Join Deke McClelland for an in-depth discussion in this video Creating texture-specific bump maps, part of Photoshop CS5 Extended One-on-One: 3D Objects.
In this exercise I am going to show you how to create a bump map that exactly matches the diffuse texture and then how to apply the bump maps to each and every one of the surfaces of this cube. We're going to start things off with the diffuse texture that's associated with this topside which is Big Garamond X as you may recall. Press the D key in order to ensure that the foreground color is black and the background color is white. That may go ahead and automatically change the color of the letter if the letter is selected here inside the Layers panel, if not, then select the layer and then press Alt+Backspace or Option+Delete to fill it with black because as you may recall from the previous chapter where a bump map is concerned, black indicates a valley in the surface and white indicates the high points.
Now we need to create as much contrast inside of this file as possible, meaning it needs to be set against a white background. I'm going to create a new layer by pressing Ctrl+Shift+N or Command+Shift+N on the Mac to bring up the New layer dialog box, and then I'm just going to click OK. We don't care what the name of the layer is because as soon as you go up to layer menu, choose New and then choose Background From layer, Photoshop will automatically fill it with the background color, white, and it will rename the layer Background. Now I want you to Shift+Click on the X layer so that both the Background and X are selected and then go to the Layers panel flyout menu and choose Convert to Smart Object or if you loaded dekeKeys, you can press Ctrl+Comma or Command+Comma on the Mac and that goes ahead and combines those layers together inside of a Smart Object so we can now apply a smart filter.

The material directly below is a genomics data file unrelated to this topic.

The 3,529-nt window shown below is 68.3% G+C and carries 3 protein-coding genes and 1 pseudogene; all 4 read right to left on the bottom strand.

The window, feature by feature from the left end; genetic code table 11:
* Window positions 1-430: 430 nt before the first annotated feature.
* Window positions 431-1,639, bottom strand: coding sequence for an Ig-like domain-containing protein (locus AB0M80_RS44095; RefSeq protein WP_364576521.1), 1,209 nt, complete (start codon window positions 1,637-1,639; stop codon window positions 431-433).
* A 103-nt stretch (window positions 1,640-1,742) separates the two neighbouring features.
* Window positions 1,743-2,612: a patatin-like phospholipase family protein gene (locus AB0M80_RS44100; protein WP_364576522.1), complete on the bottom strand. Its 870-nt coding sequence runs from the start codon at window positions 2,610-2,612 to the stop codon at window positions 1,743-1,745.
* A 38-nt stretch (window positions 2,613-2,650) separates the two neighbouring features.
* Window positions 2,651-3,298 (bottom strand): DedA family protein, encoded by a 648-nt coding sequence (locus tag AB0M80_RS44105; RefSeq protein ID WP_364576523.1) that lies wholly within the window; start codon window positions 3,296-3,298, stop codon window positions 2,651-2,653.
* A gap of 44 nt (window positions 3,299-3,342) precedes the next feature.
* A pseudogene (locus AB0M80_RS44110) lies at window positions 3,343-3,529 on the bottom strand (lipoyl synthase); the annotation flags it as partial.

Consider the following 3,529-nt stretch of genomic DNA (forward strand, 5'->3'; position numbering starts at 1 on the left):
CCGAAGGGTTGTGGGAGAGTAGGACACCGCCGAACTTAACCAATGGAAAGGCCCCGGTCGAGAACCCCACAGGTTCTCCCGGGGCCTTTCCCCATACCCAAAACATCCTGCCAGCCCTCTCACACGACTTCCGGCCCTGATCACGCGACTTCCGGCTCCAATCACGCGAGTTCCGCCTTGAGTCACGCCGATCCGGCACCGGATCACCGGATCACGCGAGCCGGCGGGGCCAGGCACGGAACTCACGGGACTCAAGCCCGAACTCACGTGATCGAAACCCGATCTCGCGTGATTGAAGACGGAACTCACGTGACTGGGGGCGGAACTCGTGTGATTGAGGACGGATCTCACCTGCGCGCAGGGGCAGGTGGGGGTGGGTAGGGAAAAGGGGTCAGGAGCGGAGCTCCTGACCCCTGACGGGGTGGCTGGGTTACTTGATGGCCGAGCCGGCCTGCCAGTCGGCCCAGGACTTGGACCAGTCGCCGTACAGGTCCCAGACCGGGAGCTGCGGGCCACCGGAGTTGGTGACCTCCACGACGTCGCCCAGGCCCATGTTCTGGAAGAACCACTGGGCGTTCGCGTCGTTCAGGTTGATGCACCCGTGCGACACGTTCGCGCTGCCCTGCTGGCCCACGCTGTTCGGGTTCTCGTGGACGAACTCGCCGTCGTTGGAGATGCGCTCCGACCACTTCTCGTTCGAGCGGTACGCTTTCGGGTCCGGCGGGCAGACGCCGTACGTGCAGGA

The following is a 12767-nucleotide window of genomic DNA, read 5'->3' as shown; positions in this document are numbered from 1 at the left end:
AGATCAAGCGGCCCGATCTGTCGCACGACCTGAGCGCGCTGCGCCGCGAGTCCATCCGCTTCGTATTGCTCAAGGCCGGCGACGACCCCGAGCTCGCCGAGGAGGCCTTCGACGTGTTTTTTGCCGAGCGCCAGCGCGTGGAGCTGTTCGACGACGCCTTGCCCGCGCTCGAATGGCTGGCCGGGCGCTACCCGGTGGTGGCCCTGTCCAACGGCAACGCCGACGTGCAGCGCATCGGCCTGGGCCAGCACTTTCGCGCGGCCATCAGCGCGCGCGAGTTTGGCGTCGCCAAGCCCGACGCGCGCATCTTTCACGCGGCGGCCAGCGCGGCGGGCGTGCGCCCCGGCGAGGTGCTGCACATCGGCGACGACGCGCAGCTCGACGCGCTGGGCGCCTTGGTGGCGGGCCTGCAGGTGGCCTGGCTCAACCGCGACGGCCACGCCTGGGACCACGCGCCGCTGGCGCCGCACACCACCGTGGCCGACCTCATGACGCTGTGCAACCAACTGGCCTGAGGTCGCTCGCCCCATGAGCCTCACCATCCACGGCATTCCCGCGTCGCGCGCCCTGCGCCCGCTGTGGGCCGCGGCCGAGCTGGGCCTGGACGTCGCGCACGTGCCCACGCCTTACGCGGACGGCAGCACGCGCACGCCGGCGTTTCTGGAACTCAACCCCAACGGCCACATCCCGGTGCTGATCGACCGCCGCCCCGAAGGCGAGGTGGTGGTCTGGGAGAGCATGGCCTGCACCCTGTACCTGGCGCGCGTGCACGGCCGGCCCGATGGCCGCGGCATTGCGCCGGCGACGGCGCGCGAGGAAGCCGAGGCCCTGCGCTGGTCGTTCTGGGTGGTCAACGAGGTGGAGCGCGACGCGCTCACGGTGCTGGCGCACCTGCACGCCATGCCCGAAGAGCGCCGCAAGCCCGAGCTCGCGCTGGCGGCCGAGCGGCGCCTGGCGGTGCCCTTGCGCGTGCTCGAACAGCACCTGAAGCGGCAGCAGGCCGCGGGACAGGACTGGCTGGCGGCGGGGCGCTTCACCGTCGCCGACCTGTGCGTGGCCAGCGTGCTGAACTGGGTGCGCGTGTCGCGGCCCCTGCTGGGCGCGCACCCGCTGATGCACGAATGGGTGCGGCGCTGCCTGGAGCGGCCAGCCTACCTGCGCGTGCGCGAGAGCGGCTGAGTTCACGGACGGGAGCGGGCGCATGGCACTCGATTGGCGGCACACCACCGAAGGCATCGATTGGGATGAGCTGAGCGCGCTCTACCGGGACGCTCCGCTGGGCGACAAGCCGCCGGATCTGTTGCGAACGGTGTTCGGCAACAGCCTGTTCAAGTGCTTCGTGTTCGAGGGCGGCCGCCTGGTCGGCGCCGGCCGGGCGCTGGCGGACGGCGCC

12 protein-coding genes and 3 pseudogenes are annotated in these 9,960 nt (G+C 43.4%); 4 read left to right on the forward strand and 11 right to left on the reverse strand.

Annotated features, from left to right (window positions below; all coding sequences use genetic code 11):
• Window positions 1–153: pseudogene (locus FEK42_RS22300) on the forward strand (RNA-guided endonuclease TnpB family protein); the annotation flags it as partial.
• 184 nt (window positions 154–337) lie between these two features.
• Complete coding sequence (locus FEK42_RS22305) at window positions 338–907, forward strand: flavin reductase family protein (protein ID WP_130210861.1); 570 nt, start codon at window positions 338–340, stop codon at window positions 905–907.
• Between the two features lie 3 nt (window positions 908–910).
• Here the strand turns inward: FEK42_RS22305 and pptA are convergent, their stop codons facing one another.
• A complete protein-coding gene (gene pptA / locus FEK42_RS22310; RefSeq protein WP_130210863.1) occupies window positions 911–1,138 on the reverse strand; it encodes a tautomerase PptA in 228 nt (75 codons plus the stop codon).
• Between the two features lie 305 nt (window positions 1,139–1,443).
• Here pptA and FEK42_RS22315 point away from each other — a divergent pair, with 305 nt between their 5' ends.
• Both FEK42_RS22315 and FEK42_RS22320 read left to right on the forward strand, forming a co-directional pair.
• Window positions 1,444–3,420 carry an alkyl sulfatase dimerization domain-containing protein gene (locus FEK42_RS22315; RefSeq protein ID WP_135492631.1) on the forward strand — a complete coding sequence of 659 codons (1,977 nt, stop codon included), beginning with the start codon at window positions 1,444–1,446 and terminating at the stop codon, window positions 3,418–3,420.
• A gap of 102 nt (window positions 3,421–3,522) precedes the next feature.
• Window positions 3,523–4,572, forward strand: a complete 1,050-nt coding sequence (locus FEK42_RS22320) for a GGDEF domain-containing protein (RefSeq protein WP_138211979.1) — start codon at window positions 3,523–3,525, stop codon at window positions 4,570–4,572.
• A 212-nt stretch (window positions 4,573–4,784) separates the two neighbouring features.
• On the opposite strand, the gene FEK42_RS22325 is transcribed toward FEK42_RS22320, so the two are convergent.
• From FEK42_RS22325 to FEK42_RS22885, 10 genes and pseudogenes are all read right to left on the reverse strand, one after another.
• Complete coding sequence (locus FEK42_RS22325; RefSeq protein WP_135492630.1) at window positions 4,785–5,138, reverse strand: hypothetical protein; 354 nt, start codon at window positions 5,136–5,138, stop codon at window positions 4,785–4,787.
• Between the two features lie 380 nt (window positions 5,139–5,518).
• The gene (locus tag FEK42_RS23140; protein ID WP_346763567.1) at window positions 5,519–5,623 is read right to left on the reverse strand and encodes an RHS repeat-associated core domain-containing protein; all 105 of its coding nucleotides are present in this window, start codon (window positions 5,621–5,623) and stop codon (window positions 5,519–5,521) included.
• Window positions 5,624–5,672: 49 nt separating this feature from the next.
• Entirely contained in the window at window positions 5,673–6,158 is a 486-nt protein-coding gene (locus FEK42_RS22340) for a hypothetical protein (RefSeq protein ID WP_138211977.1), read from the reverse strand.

Specifically go up to the Filter menu, choose Blur and choose Gaussian Blur which I've given a keyboard shortcut of Shift+F7 for what that's worth and I want you to dial-in a radius value of 24 pixels. This will create a sloping side inside the letters. Go ahead and click OK. Now blurring is a bidirectional operation meaning that you're creating gray pixels outside and inside the letter. We want to keep the gray pixels inside the letter. So you need to go over to the little slider icon to the right of Gaussian Blur here inside the Layers panel, double-click on it to bring up the Blending Options and change the mode from Normal to Lighten.
Lighten is what we need here to make sure we're only lightening with this blurring effect. Then click OK and that goes ahead and keeps our new gray pixels inside the letter. I don't need this filter mask. So I'll go ahead and right-click on it and choose Delete Filter Mask, and then finally, just to make sure everything matches up the way it should, you'd go to the Image menu, choose Image Rotation, and then choose 90 degrees CCW because as you may recall that ensures that the X is at the right angle. Let's go back to our composition in progress.